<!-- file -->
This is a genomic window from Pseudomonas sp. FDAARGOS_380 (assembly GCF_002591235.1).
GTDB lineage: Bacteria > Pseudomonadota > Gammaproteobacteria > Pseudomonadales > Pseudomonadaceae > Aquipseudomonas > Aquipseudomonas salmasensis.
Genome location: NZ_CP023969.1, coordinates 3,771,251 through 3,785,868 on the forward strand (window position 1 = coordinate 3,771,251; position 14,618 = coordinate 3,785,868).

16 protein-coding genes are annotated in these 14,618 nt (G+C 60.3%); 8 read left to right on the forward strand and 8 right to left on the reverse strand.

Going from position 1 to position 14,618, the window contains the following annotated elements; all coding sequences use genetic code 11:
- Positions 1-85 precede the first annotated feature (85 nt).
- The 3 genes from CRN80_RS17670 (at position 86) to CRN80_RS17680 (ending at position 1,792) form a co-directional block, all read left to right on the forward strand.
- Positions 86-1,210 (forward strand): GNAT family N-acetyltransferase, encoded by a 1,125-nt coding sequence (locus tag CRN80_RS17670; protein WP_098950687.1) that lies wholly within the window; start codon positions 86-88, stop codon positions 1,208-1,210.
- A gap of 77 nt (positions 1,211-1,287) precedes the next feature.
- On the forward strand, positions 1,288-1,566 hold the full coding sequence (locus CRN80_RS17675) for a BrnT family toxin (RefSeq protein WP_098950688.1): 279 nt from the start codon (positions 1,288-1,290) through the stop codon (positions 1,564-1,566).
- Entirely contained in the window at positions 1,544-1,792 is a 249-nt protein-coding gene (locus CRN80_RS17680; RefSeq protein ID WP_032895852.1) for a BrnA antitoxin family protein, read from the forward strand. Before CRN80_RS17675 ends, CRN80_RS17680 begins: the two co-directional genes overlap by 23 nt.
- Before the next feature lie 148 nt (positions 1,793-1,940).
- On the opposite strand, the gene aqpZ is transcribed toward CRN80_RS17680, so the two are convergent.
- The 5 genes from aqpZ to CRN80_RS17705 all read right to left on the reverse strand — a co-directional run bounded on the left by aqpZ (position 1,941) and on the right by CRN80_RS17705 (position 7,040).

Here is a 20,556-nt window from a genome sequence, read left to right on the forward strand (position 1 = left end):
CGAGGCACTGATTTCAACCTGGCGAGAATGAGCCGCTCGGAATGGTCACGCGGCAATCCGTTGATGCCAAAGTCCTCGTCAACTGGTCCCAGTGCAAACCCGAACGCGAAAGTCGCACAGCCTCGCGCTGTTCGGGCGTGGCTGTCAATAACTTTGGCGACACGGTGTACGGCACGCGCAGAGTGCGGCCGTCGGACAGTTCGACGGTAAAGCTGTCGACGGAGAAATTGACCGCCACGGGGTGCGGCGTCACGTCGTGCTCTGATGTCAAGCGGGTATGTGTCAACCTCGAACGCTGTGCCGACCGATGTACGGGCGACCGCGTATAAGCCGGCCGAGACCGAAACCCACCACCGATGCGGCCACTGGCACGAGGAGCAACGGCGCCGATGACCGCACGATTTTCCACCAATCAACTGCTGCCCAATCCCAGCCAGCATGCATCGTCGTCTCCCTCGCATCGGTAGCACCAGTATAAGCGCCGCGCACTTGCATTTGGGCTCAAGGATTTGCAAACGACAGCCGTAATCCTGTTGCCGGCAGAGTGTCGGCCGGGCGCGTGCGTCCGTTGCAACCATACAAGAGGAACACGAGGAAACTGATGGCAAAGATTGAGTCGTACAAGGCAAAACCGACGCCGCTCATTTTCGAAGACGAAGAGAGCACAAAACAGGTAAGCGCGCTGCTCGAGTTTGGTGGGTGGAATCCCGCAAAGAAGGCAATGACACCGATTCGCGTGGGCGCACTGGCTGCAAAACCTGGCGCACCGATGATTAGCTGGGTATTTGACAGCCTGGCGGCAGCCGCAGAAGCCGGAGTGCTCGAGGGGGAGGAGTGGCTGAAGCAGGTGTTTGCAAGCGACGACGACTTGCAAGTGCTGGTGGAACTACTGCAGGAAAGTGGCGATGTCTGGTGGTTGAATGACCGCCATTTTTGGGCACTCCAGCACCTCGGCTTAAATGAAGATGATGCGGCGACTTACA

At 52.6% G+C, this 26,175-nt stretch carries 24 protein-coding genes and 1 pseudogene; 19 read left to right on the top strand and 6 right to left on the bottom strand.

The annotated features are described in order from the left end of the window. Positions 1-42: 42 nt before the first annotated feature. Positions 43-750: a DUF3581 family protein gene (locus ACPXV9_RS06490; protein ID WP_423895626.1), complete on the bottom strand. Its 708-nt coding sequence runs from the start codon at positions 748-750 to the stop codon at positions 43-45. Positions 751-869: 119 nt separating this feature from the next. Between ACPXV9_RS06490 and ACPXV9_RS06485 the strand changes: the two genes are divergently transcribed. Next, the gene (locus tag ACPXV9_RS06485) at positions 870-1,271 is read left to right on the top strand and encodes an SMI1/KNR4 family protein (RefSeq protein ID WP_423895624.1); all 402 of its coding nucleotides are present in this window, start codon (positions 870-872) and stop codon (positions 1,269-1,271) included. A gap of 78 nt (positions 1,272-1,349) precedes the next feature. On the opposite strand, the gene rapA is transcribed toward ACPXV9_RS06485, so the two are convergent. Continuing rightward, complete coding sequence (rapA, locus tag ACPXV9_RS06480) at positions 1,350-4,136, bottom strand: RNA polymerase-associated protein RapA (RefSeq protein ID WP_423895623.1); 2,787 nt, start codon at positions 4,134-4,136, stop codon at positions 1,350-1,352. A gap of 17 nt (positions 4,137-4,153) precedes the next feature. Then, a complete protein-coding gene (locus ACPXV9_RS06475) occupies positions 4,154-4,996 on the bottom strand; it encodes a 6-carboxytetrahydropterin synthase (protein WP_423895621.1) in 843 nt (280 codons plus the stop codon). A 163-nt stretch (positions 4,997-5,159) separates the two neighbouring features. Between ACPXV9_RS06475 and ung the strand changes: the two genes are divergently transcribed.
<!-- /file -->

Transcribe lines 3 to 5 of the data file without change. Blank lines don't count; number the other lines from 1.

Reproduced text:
Genome location: NZ_CP023969.1, coordinates 3,771,251 through 3,785,868 on the forward strand (window position 1 = coordinate 3,771,251; position 14,618 = coordinate 3,785,868).

16 protein-coding genes are annotated in these 14,618 nt (G+C 60.3%); 8 read left to right on the forward strand and 8 right to left on the reverse strand.

Going from position 1 to position 14,618, the window contains the following annotated elements; all coding sequences use genetic code 11: